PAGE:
The participants are not students, they are partners, which mean they help direct the learning, bringing their own knowledge as well as learning from a range of inspiring experts/practitioners – including community activists, social entrepreneurs, leadership consultants and storytellers.

During the year there are four weeklong residentials, ours took place in Devon, Oxford and Bath. We explored the communities we visited, being introduced to a raft of local projects helping to boost the resilience, well-being and sustainability of localities – there were local organic farms selling their produce from a mobile veg-van in Oxford, energy neutral housing projects in Totnes, permaculture groups, and various educational programmes engaging younger and older people on issues such as climate change and sustainability.

1YT was a very practical course, showing us first hand the successes and difficulties of strengthening the resilience and sustainability of local economies. We were reminded of something the economist E.F. Schumacher had known all along, that small is beautiful. And through greater connection and the establishment of networks these smaller projects can link up to former a far larger tapestry of activity, becoming much bigger in impact without having to have been designed as big.

1YT combines its pragmatic approach with a personal one and encourages participants to engage with individual and group reflections on the issues facing them today, reminding them that trying to create a living doing something you care about is not always easy, and life has a habit of throwing up difficulties.

However, just as communities can learn skills of resilience, well-being and sustainability, so too can people. We were each assigned a personal mentor who helped us explore these aspects and we learnt different ways of facilitating group interactions, ones that highlighted the need to look after people as well as the need to get things done. Mindfulness, non-violent communication and permaculture applied to our own lives were all explored.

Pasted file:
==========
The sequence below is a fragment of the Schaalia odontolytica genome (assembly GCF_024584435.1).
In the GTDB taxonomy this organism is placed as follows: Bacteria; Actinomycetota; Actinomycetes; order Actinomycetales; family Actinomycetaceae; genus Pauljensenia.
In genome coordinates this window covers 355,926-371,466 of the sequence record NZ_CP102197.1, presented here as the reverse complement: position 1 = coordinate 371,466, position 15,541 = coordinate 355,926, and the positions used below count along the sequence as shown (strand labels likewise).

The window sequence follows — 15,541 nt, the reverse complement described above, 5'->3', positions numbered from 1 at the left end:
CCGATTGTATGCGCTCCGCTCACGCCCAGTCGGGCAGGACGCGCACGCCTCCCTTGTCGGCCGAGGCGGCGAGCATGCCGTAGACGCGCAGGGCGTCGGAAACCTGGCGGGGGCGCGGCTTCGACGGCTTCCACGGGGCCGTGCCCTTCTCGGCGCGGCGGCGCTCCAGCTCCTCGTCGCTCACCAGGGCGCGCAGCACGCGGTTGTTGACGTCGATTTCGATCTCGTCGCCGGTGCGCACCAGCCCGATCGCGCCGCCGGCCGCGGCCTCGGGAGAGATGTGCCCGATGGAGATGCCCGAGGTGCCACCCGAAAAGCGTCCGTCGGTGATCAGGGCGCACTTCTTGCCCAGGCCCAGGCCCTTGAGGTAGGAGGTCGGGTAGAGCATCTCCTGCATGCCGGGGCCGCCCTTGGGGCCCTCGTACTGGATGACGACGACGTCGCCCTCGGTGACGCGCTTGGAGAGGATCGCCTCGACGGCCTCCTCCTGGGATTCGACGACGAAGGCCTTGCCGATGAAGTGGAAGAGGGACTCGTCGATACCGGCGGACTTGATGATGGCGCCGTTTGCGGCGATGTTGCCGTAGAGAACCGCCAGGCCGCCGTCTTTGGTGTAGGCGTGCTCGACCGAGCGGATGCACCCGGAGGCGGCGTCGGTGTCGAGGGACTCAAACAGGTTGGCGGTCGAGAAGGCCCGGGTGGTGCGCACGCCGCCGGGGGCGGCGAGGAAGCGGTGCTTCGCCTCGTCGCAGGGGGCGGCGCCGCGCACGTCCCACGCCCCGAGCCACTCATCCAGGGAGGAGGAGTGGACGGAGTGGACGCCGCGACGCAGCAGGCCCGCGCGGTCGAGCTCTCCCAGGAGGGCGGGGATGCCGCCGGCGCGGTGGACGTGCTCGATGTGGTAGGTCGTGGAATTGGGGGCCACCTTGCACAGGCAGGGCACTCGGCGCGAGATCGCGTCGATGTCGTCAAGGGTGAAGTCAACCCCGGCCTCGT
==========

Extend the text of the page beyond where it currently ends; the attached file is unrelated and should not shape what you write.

1yt banner

Alternative economics

I finished my One Year in Transition this July far better equipped to make change in my own life, making me a more effective agent in the communities I am a part of. I honed my biggest passion – writing – and now use it as a tool to inspire and help the push for sustainability. I recently wrote and performed a story at Reclaim the Power – the anti-fracking protest in Blackpool. I was also inspired by the storyteller Martin Shaw, who I met on my first residential in Devon, and now I work with small organisations such as charities and campaigning groups, teaching them how to better tell their stories. I am a huge fan of culture and the arts and know they have a vital role to play as our society transitions. We need stories, songs and poems, as well as wind turbines, local farms and currencies.